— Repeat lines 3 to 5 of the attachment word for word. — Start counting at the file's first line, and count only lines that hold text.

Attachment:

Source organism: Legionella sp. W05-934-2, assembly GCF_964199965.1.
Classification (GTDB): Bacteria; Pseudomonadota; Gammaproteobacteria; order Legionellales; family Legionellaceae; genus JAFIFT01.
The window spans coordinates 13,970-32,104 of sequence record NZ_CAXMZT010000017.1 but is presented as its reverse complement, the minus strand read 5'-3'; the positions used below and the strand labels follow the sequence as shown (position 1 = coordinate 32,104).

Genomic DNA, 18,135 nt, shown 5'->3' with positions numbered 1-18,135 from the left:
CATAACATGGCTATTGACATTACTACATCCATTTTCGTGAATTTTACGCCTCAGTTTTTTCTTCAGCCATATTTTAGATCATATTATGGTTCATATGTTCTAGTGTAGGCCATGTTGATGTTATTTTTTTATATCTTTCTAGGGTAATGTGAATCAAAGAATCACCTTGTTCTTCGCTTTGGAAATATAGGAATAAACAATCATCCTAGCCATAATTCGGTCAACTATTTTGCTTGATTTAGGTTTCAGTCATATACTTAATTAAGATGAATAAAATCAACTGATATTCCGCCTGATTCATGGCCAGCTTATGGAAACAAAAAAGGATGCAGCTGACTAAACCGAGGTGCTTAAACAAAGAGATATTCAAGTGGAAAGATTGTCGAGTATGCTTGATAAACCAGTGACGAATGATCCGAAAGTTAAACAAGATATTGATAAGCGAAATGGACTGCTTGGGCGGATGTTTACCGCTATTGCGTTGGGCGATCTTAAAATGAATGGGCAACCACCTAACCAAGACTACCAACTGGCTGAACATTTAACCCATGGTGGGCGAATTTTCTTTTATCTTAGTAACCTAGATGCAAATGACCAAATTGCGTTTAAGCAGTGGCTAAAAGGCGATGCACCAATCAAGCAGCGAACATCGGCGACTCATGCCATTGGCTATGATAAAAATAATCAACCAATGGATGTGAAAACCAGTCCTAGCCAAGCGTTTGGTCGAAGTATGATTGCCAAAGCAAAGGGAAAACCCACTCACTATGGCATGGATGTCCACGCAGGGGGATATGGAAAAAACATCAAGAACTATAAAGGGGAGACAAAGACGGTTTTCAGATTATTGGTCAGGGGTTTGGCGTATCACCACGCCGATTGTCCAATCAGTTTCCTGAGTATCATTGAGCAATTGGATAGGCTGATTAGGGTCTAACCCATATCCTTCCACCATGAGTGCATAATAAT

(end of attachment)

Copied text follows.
The window spans coordinates 13,970-32,104 of sequence record NZ_CAXMZT010000017.1 but is presented as its reverse complement, the minus strand read 5'-3'; the positions used below and the strand labels follow the sequence as shown (position 1 = coordinate 32,104).

Genomic DNA, 18,135 nt, shown 5'->3' with positions numbered 1-18,135 from the left:
CATAACATGGCTATTGACATTACTACATCCATTTTCGTGAATTTTACGCCTCAGTTTTTTCTTCAGCCATATTTTAGATCATATTATGGTTCATATGTTCTAGTGTAGGCCATGTTGATGTTATTTTTTTATATCTTTCTAGGGTAATGTGAATCAAAGAATCACCTTGTTCTTCGCTTTGGAAATATAGGAATAAACAATCATCCTAGCCATAATTCGGTCAACTATTTTGCTTGATTTAGGTTTCAGTCATATACTTAATTAAGATGAATAAAATCAACTGATATTCCGCCTGATTCATGGCCAGCTTATGGAAACAAAAAAGGATGCAGCTGACTAAACCGAGGTGCTTAAACAAAGAGATATTCAAGTGGAAAGATTGTCGAGTATGCTTGATAAACCAGTGACGAATGATCCGAAAGTTAAACAAGATATTGATAAGCGAAATGGACTGCTTGGGCGGATGTTTACCGCTATTGCGTTGGGCGATCTTAAAATGAATGGGCAACCACCTAACCAAGACTACCAACTGGCTGAACATTTAACCCATGGTGGGCGAATTTTCTTTTATCTTAGTAACCTAGATGCAAATGACCAAATTGCGTTTAAGCAGTGGCTAAAAGGCGATGCACCAATCAAGCAGCGAACATCGGCGACTCATGCCATTGGCTATGATAAAAATAATCAACCAATGGATGTGAAAACCAGTCCTAGCCAAGCGTTTGGTCGAAGTATGATTGCCAAAGCAAAGGGAAAACCCACTCACTATGGCATGGATGTCCACGCAGGGGGATATGGAAAAAACATCAAGAACTATAAAGGGGAGACAAAGACGGTTTTCAGATTATTGGTCAGGGGTTTGGCGTATCACCACGCCGATTGTCCAATCAGTTTCCTGAGTATCATTGAGCAATTGGATAGGCTGATTAGGGTCTAACCCATATCCTTCCACCATGAGTGCATAATAAT